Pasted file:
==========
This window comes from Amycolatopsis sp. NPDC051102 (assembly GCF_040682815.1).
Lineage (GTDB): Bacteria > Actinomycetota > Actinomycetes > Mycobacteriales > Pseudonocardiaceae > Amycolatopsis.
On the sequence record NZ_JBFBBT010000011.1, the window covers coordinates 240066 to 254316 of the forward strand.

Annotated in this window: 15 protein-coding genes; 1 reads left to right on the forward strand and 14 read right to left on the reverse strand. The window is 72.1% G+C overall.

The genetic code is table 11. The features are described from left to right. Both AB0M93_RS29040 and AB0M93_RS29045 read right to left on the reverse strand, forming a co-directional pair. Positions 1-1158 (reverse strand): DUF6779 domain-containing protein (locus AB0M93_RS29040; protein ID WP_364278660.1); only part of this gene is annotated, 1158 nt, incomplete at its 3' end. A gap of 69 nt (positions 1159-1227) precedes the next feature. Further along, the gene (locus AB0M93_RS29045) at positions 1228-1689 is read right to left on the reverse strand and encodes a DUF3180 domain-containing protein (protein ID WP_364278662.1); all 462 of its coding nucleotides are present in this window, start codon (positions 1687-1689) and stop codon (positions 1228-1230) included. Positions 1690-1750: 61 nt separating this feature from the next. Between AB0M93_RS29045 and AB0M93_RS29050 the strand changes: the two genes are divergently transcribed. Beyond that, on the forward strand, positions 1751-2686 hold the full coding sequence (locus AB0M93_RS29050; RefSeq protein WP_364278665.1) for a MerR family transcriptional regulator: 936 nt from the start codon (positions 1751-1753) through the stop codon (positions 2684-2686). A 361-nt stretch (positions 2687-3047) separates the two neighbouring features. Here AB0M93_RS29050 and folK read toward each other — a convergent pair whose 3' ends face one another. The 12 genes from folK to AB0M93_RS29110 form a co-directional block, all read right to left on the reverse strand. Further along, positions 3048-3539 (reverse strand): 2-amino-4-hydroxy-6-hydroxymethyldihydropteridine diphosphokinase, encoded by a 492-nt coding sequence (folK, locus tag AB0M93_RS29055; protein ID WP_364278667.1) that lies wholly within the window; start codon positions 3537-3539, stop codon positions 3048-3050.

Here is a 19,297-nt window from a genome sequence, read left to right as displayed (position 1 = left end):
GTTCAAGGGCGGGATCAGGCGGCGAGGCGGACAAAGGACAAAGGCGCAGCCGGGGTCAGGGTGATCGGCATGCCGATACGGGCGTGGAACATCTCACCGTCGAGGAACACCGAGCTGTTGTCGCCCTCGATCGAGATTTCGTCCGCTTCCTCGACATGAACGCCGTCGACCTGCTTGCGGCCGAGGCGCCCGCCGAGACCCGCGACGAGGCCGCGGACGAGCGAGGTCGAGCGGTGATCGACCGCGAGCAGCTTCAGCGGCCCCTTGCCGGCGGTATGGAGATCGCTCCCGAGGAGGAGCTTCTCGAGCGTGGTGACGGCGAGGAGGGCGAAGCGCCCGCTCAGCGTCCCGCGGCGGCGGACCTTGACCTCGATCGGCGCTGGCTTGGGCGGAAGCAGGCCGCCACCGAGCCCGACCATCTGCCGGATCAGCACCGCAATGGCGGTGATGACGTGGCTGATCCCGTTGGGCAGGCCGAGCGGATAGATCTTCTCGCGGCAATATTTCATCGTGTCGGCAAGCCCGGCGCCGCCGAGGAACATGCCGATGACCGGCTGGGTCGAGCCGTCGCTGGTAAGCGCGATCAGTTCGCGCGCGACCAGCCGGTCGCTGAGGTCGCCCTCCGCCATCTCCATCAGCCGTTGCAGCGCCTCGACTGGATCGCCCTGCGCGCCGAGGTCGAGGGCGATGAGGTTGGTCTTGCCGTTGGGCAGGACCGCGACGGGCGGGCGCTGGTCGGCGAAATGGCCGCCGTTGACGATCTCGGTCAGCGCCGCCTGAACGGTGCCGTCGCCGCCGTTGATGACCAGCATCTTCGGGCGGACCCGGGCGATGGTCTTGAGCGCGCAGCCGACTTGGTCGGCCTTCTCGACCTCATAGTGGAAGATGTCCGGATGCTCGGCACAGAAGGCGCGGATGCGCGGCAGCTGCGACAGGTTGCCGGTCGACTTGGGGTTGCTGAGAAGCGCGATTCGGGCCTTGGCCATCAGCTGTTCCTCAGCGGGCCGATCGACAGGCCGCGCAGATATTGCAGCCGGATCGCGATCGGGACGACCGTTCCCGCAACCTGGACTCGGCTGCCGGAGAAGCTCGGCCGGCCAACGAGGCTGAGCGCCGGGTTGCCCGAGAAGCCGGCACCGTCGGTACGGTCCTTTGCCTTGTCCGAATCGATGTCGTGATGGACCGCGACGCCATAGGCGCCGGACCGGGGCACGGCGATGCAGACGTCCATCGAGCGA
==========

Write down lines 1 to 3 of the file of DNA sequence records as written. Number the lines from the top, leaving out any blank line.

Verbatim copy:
This window comes from Amycolatopsis sp. NPDC051102 (assembly GCF_040682815.1).
Lineage (GTDB): Bacteria > Actinomycetota > Actinomycetes > Mycobacteriales > Pseudonocardiaceae > Amycolatopsis.
On the sequence record NZ_JBFBBT010000011.1, the window covers coordinates 240066 to 254316 of the forward strand.